Soon-to-be-Released Report Could Permit Cell Phones to Fly

The 400-word Radio Technical Commission for Aeronautics report does not advocate the use of cell phones on planes, but rather details what tests airlines should conduct to determine whether a plane is at risk of interference.

Airplanes are the next frontier for the wireless industry, and a new technical report could make it more likely that the U.S. government will rescind the cell phone ban on commercial flights.

This month, Dubai-based airline Emirates announced plans to become the world's first air carrier to allow passengers to make in-flight cell phone calls. The airline, which obtained approval from air safety and telecommunications regulators in 25 countries in Europe, the Middle East and Asia, expects to allow usage on one of its Boeing 777s on a route early next month.

The Federal Aviation Administration and the Federal Communications Commission ban in-flight cell phone calls on U.S.-registered aircraft or in U.S. airspace.

The FAA is worried that stray signals from the phones and other electronic devices could interfere with a plane's navigation and communications, while the FCC is concerned that midair cellular calls could wreak havoc with cell phone calls on the ground.

The Radio Technical Commission for Aeronautics, a private organization that the FAA relies on for technical information, has finished a nearly four-year study of potential interference from in-air use of cell phones, Wi-Fi transmitters in laptops and other electronic devices.

The 400-page report, completed in December by a committee that includes a member from San Diego-based Qualcomm, tells airlines how to test for such interference, bringing the wireless industry closer to ensuring that cell phones are safe to use on planes.

Most commercial airlines offer phones built into seat backs that are specifically intended and approved for use in flight. But passengers complain about the high cost of those phones; calls can run as high as $10 a minute.

Some in the wireless industry think airline passengers would rather use their own cell phones and are exploring ways to make that happen, such as adding cellular antennas on airplanes. If personal cell phones were approved for use on planes, it is likely there would be an additional charge for in-flight calls.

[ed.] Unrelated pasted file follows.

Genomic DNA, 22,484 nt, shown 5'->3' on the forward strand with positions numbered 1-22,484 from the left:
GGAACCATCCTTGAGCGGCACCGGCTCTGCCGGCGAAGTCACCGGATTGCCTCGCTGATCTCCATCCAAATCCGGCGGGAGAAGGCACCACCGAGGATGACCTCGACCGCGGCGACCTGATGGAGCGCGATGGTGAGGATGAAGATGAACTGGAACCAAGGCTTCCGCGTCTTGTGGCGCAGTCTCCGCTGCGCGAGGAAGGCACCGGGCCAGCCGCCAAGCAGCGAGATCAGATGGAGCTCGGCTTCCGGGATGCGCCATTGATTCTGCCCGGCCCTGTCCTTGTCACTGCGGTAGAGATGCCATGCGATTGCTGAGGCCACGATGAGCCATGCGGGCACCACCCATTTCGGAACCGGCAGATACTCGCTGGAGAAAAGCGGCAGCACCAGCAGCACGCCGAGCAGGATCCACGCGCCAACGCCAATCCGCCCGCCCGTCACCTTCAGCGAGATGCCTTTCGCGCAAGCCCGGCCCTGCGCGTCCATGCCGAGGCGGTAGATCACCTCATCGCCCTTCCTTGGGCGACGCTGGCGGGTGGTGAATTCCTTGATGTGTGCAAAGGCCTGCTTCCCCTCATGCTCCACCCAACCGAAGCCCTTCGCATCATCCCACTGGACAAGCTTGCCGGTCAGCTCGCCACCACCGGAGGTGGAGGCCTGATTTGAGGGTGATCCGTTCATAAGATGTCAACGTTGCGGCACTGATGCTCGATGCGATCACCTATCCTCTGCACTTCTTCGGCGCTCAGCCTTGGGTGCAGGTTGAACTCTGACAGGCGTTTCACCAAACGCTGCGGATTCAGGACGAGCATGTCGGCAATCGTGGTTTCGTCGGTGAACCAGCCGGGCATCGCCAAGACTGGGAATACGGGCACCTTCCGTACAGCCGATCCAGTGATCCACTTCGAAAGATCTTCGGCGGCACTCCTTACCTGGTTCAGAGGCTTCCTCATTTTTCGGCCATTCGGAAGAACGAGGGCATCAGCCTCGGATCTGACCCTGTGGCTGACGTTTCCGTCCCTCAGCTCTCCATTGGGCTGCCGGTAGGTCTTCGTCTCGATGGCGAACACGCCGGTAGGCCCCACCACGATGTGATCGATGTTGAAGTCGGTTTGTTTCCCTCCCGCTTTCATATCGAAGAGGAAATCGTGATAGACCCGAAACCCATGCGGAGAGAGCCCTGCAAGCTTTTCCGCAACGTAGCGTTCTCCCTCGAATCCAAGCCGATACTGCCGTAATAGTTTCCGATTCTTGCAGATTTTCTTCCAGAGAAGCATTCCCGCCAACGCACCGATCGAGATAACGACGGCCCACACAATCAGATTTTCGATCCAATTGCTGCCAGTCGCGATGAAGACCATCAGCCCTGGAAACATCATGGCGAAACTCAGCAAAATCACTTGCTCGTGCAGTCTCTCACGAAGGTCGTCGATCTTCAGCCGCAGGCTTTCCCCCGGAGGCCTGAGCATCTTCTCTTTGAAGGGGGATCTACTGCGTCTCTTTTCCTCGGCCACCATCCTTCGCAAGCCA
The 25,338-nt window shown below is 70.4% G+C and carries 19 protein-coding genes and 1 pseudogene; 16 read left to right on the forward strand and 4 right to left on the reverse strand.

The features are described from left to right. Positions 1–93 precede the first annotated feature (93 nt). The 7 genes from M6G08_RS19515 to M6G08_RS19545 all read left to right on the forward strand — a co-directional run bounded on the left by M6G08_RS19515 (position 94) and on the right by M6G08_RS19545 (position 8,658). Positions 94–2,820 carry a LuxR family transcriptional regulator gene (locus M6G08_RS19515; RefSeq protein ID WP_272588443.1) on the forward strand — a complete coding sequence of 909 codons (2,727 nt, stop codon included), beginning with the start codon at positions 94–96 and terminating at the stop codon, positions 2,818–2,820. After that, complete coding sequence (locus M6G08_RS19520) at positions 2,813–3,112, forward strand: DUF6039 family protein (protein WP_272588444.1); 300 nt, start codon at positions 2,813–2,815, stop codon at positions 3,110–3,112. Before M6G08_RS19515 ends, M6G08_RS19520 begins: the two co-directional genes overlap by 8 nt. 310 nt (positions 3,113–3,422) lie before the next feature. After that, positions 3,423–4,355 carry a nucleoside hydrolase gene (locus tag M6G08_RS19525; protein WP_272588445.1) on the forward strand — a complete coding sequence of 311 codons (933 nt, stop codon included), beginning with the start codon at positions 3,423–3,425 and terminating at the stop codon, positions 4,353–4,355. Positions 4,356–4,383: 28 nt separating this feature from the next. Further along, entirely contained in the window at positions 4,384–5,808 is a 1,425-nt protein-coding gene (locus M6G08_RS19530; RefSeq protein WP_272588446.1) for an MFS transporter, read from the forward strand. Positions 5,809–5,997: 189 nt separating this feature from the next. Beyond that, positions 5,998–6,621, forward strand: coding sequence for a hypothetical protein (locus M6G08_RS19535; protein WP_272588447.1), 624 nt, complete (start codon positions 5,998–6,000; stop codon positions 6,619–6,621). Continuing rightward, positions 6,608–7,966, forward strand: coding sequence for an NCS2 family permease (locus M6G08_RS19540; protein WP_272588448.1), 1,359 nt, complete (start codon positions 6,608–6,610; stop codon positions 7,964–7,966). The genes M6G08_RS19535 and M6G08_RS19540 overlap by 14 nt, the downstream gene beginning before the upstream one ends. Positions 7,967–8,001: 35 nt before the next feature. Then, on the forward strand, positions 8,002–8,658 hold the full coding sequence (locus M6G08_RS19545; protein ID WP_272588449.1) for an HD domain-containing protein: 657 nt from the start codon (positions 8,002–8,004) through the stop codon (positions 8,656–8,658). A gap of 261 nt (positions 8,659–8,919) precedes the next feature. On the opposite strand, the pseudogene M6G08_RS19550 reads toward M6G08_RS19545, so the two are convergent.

The RTCA report does not advocate the use of cell phones on planes, but rather details what tests airlines should conduct to determine whether a plane is at risk of interference from cell phones or other electronic devices, said Dave Carson, co-chairman of the RTCA committee on portable electronic devices.

"If the airline says, `We're not sure if there's a concern,' then the report describes how you would go about doing a test that would show specifically if you have interference," said Carson, a Boeing engineer.

Carson said he thinks any potential interference issues can be solved.

The RTCA is a private, nonprofit corporation that serves as a federal advisory committee on communications, navigation, surveillance and other aviation systems.

The RTCA's portable electronic devices committee includes representatives from the airline and wireless industries, such as US Airways, Cingular Wireless, Northwest Airlines, Motorola and Qualcomm.

The FAA, which also has a representative on the committee, will review the final report and recommendations to determine how they might be applied, the agency said. The FAA has not received the final report, agency spokesman Ian Gregor said.

The committee is working on recommendations for commercial airplane manufacturers on how to limit or prevent interference from passengers' electronic devices. That report is expected to be completed by July, Carson said.

The RTCA's reports ultimately could lead to the FAA's allowing in-flight cell phone use. Still, an airline would have to show the agency that each make and model of aircraft is safe from interference, said Gregor said.

"Proving noninterference could be a big challenge for airlines," he said.

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